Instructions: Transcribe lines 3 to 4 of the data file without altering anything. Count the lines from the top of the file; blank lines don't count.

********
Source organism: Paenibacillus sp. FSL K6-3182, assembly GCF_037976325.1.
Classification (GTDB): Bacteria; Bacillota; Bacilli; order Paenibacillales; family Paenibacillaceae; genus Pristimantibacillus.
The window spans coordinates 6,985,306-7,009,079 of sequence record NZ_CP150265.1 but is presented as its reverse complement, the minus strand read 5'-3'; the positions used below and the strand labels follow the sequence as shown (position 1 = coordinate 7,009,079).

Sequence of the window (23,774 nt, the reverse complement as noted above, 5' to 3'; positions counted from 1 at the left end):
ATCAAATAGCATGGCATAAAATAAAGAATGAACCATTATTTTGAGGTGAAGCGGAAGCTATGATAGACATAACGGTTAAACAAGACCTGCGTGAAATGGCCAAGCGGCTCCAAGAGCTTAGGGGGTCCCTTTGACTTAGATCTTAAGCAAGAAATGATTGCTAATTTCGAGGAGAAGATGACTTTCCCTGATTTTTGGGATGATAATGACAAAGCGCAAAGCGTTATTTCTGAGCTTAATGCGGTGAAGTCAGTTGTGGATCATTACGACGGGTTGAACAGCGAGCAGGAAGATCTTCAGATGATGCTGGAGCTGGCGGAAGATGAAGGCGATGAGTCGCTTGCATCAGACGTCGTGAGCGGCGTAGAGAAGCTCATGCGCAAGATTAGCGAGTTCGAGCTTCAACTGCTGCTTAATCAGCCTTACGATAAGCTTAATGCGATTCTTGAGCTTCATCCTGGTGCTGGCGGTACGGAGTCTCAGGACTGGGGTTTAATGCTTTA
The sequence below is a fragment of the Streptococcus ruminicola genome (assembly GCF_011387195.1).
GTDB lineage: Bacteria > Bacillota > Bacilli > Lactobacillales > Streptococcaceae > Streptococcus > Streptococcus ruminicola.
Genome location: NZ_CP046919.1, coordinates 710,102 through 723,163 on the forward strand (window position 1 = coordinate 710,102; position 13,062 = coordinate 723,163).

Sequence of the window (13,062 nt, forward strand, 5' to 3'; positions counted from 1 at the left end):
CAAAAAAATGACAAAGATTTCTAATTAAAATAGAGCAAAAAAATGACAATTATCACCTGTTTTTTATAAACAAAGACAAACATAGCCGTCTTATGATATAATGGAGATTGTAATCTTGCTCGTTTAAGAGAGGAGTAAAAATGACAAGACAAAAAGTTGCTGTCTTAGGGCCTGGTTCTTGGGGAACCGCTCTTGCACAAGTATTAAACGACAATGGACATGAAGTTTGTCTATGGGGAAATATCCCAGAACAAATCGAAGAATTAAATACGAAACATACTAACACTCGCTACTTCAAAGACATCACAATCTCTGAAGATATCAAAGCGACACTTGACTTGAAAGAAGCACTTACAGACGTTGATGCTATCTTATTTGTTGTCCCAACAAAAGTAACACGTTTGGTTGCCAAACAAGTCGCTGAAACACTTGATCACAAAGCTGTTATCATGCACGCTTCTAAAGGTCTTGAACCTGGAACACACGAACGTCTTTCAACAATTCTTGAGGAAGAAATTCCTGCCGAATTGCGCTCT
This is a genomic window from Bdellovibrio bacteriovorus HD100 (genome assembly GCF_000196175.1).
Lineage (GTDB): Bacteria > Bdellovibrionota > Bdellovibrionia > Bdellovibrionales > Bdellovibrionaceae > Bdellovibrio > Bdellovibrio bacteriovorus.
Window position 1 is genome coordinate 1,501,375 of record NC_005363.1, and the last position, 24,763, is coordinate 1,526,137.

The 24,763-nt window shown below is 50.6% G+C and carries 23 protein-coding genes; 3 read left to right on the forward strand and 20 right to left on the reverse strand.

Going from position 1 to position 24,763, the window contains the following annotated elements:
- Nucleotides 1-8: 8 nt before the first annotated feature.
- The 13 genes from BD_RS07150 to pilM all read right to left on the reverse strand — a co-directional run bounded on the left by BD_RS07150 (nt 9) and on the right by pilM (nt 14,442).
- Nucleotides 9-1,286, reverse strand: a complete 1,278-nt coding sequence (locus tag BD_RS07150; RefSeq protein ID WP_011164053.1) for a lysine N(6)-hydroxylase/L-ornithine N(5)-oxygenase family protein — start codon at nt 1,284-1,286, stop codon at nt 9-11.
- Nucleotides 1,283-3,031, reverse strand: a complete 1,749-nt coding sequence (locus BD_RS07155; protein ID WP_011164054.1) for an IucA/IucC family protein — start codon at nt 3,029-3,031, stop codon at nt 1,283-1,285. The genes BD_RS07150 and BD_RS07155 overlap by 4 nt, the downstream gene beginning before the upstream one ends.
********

The window spans coordinates 6,985,306-7,009,079 of sequence record NZ_CP150265.1 but is presented as its reverse complement, the minus strand read 5'-3'; the positions used below and the strand labels follow the sequence as shown (position 1 = coordinate 7,009,079).

Sequence of the window (23,774 nt, the reverse complement as noted above, 5' to 3'; positions counted from 1 at the left end):